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PIVOT_ROOT(2)			    Linux Programmer's Manual			    PIVOT_ROOT(2)

       pivot_root - change the root file system

       int pivot_root(const char *new_root, const char *put_old);

       Note: There is no glibc wrapper for this system call; see NOTES.

       pivot_root()  moves  the  root file system of the calling process to the directory put_old
       and makes new_root the new root file system of the calling process.

       The typical use of pivot_root() is during system startup, when the system mounts a  tempo-
       rary  root file system (e.g., an initrd), then mounts the real root file system, and even-
       tually turns the latter into the current root of all relevant processes or threads.

       pivot_root() may or may not change the current root and the current working  directory  of
       any  processes  or  threads  which use the old root directory.  The caller of pivot_root()
       must ensure that processes with root or current working directory at the old root  operate
       correctly  in either case.  An easy way to ensure this is to change their root and current
       working directory to new_root before invoking pivot_root().

       The paragraph above is intentionally vague because the implementation of pivot_root()  may
       change in the future.  At the time of writing, pivot_root() changes root and current work-
       ing directory of each process or thread to new_root if they point to the old  root  direc-
       tory.   This  is  necessary  in	order to prevent kernel threads from keeping the old root
       directory busy with their root and current working directory, even if  they  never  access
       the file system in any way.  In the future, there may be a mechanism for kernel threads to
       explicitly relinquish any access to the file system, such that this fairly intrusive mech-
       anism can be removed from pivot_root().

       Note that this also applies to the calling process: pivot_root() may or may not affect its
       current working directory.  It is therefore recommended	to  call  chdir("/")  immediately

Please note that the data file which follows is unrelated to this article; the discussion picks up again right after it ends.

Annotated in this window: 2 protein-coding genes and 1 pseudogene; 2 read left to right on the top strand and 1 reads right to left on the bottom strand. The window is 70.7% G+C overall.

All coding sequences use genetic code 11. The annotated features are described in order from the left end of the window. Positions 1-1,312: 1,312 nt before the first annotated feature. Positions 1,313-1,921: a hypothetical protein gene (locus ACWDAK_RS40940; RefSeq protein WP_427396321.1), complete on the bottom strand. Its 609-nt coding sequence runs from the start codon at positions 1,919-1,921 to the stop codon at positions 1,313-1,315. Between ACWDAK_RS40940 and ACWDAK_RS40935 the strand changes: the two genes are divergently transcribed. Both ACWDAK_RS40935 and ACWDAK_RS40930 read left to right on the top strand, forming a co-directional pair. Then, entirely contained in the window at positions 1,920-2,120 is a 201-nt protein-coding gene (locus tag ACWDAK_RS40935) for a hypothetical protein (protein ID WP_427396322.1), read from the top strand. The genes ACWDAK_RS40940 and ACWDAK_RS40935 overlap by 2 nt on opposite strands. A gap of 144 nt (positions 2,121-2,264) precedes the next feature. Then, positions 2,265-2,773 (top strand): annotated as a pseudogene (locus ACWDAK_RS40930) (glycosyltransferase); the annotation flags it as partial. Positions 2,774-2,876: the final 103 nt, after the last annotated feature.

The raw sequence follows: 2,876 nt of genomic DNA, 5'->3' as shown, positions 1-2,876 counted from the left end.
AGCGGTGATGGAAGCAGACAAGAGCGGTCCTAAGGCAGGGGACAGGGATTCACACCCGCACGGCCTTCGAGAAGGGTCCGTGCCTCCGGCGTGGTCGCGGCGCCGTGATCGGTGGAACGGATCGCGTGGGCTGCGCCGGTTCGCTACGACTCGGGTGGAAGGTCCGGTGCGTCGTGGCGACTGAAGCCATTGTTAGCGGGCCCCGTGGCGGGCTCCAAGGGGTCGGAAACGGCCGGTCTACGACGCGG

after pivot_root().

       The following restrictions apply to new_root and put_old:

       -  They must be directories.

       -  new_root and put_old must not be on the same file system as the current root.

       -  put_old  must  be  underneath  new_root, that is, adding a nonzero number of /.. to the
	  string pointed to by put_old must yield the same directory as new_root.

       -  No other file system may be mounted on put_old.

       See also pivot_root(8) for additional usage examples.

       If the current root is not a mount point (e.g., after chroot(2) or pivot_root(), see  also
       below),	not the old root directory, but the mount point of that file system is mounted on

       new_root does not have to be a mount point.  In this  case,  /proc/mounts  will	show  the
       mount point of the file system containing new_root as root (/).

       On success, zero is returned.  On error, -1 is returned, and errno is set appropriately.

       pivot_root()  may  return (in errno) any of the errors returned by stat(2).  Additionally,
       it may return:

       EBUSY  new_root or put_old are on the current root  file  system,  or  a  file  system  is
	      already mounted on put_old.

       EINVAL put_old is not underneath new_root.

	      new_root or put_old is not a directory.

       EPERM  The calling process does not have the CAP_SYS_ADMIN capability.

       pivot_root() was introduced in Linux 2.3.41.

       pivot_root() is Linux-specific and hence is not portable.

       Glibc does not provide a wrapper for this system call; call it using syscall(2).

       pivot_root()  should  not  have	to change root and current working directory of all other
       processes in the system.

       Some of the more obscure uses of pivot_root() may quickly lead to insanity.

       chdir(2), chroot(2), stat(2), initrd(4), pivot_root(8)

       This page is part of release 3.53 of the Linux man-pages project.  A  description  of  the
       project,     and    information	  about    reporting	bugs,	 can	be    found    at

Linux					    2012-07-13				    PIVOT_ROOT(2)
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